|Frost makes everything beautiful. And cold.|
Recently, the husband and I were up north visiting my family. During our extended weekend trip, a cold front moved in at the end, dropping early September temperatures from the previous heat wave of 96 degrees down to barely 60 degrees.
That Monday morning, when we went to walk the dogs, I was struck by the icy smell in the air. There's something about the air up there - and especially further up north, like in Michigan - that just smells different from where I live now in Florida.
I know you're probably thinking something along the lines of "Dani - that's crazy. Cold air smells cold where ever it gets cold."
Except it really doesn't. I've noticed that in places were it can snow, the cold air can come with the smell of ice.
And that morning, the smell reminded me of winters spent in the upper peninsula of Michigan with my family. Basically the majority of my mother's side of the family lives up there; it was were I was born and subsequently where I decided I would never go to college (sorry mom! sorry dad!). When I was fairly young, like kindergarten young, we moved down to IL, but continued to visit the UP as often as possible.
I remember two things about the UP during my childhood. The snow, and throwing up a lot.
We'll talk about the snow today. As a kid, snow is pretty awesome. Snow means that there's a chance school might be canceled and that sledding is a definite possibility in the near to now future. It means that, yes, there might be a request to shovel the driveway but afterward there will be snowmen and snow forts and snow whatever-you-can-imagine.
And in the UP, where, if you are familiar with the definition of "peninsula," it is surrounded on three sides by water. It never quite gets as bone chillingly cold as, say, Minnesota, but the trade off is snow. Tons and tons and tons of snow. Like, snow drifts three times my height when I was a kid - and I was a pretty tall kid.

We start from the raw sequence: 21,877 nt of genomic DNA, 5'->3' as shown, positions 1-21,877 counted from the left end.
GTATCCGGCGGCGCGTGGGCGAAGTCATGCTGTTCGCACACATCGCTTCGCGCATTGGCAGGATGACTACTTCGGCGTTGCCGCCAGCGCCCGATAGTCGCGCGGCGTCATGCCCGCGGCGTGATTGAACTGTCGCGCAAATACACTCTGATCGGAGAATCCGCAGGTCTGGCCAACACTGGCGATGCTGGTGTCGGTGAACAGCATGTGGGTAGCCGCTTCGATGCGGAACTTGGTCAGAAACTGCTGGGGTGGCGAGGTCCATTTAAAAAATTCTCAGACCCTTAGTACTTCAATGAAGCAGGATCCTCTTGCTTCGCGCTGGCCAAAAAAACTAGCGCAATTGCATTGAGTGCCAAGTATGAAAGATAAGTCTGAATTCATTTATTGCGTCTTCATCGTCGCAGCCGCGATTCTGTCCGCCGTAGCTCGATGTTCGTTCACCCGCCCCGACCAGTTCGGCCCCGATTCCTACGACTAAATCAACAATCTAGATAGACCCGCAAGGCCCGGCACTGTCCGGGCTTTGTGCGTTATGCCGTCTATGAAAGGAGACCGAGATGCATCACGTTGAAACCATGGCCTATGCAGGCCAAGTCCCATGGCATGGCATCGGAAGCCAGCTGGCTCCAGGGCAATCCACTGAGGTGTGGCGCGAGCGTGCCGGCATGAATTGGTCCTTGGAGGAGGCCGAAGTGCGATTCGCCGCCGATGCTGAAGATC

I remember at my grandparent's house in Painsedale, their backyard would turn into the world's best sledding hill. After not so patiently waiting for my mom to equip us with our winter gear - snow pants, jacket, mittens, scarf, hat, heavy socks and boots - my siblings and I would grab black trashbags to use as sleds and gleefully scramble up the snow pile to slide down.
For people who've never grown up with snow (my husband), this seems crazy to him. And I understand that - if you haven't experienced snow as a child, it's pretty hard to come to like it. When you're young, snow is just fun. Also, I suspect that the part of your brain that feels extreme temperatures isn't completely developed yet because snow never seemed so cold when I was five.
As an adult, nay - the moment you learn to drive and then suddenly are slipping and sliding your way to your part time after school job - snow loses a lot of its fun potential.
As an adult, snow is one more obstacle to deal with on your way to the grocery store and one more way for you to trip on what would otherwise be a perfectly flat surface. It might be a snow day for the kids but your job won't feel the same way. And even having an office with windows (a dream of many a child, I'm sure) won't save you. Sure, you might think it looks pretty as it falls, but then you'll glance down at the parking lot and be reminded that your commute just got a 15 minute "removing snow and ice" addition.
Still, for those brief moments as I reminisced, walking the dogs down the sidewalk, I thought about a story that my mom told me when I was younger, about how once when she was in high school, she came home from school after basketball practice one night and there - on the top of the snow pile tall enough to almost touch the power lines - was a wolf, just staring out into the distance behind the house.
The wind picked up, and I bowed my head against it as we finished our walk.